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1993 Finest REFRACTOR #199 Mike Piazza Baseball card

Price = $ 200


1993 Finest REFRACTOR #199 Mike Piazza Baseball cards value
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  1959 Topps Yankees     displays vintage 1959 Topps Yankees cards.
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Ultra-Pro Pages, Sheets, Sleeves, Top Loads and Ball Cubes.
My favorites: 1964 Topps Stand-ups, 1955 Topps DoubleHeaders.

Below are some tidbits on baseball and sportscard collecting. Visit our web site for more info on vintage baseball, football, basketball, hockey, sports and non-sport cards and card collecting.
Baseball
Q1: How long have sports cards been around ?

(part 1)
The first baseball trading cards date back to 1869. For many years, baseball cards were packaged in packs of tobacco as a way to increase sales the same way that today prizes are packaged in boxes of cereal. In the 1920's and 1930's, candy and gum companies started packaging baseball cards in their products as well.

Baseball card production was virtually halted in the early 1940's due to paper shortages created by World War II. The "Modern Era" of baseball cards began in 1948 when Bowman Gum Inc. offered one card and one piece of gum in a pack for a penny.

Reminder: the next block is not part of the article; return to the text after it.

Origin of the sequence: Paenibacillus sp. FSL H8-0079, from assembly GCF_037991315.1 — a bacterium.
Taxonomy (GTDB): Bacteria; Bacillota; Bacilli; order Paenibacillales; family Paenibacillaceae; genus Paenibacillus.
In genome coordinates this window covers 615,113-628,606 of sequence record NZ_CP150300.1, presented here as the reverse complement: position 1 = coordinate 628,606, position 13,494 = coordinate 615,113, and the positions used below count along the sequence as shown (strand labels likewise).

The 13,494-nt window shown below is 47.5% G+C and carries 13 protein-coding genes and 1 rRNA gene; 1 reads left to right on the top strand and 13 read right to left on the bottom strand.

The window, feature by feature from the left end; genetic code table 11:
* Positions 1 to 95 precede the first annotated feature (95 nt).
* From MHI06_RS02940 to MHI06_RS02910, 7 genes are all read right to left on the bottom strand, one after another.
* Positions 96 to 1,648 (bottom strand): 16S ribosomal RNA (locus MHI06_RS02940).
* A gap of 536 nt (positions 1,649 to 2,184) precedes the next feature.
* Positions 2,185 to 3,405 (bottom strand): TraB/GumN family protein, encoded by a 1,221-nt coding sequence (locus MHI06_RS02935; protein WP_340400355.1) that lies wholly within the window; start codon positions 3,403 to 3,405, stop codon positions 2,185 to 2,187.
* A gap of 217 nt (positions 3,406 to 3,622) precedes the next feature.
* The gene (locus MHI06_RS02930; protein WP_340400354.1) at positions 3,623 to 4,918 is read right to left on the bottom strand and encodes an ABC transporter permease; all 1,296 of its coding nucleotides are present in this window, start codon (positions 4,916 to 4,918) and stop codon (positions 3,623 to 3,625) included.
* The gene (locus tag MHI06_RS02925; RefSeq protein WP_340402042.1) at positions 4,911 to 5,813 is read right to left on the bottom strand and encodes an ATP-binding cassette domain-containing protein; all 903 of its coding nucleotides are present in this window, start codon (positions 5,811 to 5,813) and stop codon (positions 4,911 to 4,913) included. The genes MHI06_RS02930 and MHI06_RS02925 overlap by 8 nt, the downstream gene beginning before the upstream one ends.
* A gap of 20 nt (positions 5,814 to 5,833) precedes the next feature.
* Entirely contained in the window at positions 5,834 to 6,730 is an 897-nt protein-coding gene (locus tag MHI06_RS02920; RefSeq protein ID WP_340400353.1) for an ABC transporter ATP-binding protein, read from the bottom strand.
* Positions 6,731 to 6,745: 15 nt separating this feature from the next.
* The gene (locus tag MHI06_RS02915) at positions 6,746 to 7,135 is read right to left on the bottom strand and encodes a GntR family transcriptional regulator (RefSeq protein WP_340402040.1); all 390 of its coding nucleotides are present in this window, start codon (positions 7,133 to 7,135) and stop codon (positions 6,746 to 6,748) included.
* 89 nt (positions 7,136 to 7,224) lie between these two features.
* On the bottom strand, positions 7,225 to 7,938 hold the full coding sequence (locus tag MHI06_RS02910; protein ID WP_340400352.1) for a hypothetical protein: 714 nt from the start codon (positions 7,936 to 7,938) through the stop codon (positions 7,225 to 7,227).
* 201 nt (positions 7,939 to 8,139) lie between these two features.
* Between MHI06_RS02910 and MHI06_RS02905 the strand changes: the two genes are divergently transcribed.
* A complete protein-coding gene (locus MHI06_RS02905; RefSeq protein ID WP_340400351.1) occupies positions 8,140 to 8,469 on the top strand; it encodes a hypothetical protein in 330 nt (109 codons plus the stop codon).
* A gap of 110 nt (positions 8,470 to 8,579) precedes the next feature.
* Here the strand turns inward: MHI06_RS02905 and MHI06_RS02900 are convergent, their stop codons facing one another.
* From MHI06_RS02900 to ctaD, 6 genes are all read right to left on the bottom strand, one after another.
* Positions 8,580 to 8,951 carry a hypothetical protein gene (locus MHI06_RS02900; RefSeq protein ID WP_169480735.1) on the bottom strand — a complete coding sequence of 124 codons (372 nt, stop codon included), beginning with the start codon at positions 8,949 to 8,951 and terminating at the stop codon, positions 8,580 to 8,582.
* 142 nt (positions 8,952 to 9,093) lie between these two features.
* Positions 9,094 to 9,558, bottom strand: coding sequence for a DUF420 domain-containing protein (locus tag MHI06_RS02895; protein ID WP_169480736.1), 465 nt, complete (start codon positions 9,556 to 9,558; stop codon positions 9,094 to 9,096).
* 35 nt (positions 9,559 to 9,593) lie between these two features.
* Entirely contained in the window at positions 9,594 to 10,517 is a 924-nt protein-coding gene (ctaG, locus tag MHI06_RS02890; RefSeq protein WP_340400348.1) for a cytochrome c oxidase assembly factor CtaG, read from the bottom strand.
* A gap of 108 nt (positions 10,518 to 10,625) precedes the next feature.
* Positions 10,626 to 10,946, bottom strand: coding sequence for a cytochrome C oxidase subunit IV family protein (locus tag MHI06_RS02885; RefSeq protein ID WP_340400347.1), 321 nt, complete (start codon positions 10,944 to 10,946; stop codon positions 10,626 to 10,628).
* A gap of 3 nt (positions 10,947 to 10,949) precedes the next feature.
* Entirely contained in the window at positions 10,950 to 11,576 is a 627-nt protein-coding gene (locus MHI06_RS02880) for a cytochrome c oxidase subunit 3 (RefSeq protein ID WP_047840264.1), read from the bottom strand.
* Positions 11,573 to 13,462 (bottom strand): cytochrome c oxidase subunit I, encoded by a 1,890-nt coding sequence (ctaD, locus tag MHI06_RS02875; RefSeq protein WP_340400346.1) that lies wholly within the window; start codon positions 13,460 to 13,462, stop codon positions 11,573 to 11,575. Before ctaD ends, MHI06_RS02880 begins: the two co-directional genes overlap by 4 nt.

The first important football set was the Mayo set featuring college players in 1984. Other than the 1935 National Chicle set no other key football set was issued until 1948 when noth Bowman and Leaf produced sets.

Baseball
The vintage issue below featured elsewhere on this website:

1955 Topps Baseball Cards
Checklist & Values


1955 Topps was the first of 2 consecutive years of horizontal designs with both years just a bit larger than today's standard size. As with most Topps cards, facsimile autographs are featured on each card. The set had two series, #1-160 and "High Numbers" #161-210. Four card #'s (175,186,203,209) were not issued and do not exist likely due to the continuing contract battles between Topps and Bowman. Topps eventually won the war, buying Bowman in December, 1955 but many stars were left out of the 1955 Topps set including Mickey Mantle, Stan Musial, Whitey Ford & Bob Feller. Cards were sold in penny and nickel wax packs along with larger cello packs.